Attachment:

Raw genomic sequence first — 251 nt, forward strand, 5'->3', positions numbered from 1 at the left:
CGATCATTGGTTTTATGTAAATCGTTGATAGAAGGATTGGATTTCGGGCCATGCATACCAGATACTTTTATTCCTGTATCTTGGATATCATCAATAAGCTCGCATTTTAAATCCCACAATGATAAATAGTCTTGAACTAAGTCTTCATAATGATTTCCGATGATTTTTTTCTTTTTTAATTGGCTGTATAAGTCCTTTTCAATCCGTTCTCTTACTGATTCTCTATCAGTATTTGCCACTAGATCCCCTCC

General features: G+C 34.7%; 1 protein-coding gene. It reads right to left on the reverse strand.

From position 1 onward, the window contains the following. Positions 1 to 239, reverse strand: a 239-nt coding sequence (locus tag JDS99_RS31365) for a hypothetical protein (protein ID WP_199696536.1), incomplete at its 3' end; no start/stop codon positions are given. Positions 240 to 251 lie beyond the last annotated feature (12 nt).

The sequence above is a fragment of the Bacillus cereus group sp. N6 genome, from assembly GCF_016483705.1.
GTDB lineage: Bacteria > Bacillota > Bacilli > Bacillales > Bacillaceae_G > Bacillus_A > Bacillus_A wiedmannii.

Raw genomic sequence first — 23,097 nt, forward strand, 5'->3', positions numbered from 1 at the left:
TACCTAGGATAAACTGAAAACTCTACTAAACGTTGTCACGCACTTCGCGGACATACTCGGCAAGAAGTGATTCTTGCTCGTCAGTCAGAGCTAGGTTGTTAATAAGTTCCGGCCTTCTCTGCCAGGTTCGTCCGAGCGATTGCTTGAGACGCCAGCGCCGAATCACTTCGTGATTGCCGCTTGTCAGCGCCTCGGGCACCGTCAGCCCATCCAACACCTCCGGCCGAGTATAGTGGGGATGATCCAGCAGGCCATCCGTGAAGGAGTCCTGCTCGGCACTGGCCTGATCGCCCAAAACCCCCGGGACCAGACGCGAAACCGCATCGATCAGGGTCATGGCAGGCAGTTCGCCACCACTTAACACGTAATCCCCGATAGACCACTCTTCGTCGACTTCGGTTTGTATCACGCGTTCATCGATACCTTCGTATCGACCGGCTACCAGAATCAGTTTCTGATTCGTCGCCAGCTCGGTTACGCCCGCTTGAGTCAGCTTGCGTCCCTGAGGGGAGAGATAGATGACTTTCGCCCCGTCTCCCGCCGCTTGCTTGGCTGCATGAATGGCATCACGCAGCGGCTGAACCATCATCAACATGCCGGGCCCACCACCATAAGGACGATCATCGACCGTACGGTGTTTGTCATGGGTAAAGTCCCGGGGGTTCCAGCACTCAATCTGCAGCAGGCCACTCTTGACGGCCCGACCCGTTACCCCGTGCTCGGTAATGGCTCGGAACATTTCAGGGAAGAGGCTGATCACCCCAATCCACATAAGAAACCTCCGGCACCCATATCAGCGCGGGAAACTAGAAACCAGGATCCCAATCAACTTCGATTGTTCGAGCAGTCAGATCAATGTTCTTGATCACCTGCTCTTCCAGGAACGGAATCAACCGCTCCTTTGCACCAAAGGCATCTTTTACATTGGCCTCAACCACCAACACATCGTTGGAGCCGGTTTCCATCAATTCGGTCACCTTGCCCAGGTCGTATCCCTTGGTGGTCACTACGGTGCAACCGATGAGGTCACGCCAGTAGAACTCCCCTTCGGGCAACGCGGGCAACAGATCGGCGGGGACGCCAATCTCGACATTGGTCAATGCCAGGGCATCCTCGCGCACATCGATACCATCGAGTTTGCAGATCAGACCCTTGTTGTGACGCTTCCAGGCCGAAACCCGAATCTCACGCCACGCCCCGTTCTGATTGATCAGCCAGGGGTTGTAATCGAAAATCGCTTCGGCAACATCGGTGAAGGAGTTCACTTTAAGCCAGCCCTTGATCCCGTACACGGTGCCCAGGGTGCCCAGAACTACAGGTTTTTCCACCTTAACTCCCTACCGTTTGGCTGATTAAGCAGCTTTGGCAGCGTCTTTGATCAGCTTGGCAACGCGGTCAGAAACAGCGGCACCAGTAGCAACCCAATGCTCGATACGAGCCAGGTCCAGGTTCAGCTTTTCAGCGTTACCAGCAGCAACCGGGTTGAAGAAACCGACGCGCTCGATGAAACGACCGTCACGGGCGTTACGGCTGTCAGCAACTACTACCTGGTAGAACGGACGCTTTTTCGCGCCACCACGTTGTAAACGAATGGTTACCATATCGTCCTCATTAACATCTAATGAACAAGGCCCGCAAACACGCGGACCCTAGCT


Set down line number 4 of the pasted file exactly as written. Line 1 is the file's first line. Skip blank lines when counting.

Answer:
From position 1 onward, the window contains the following. Positions 1 to 239, reverse strand: a 239-nt coding sequence (locus tag JDS99_RS31365) for a hypothetical protein (protein ID WP_199696536.1), incomplete at its 3' end; no start/stop codon positions are given. Positions 240 to 251 lie beyond the last annotated feature (12 nt).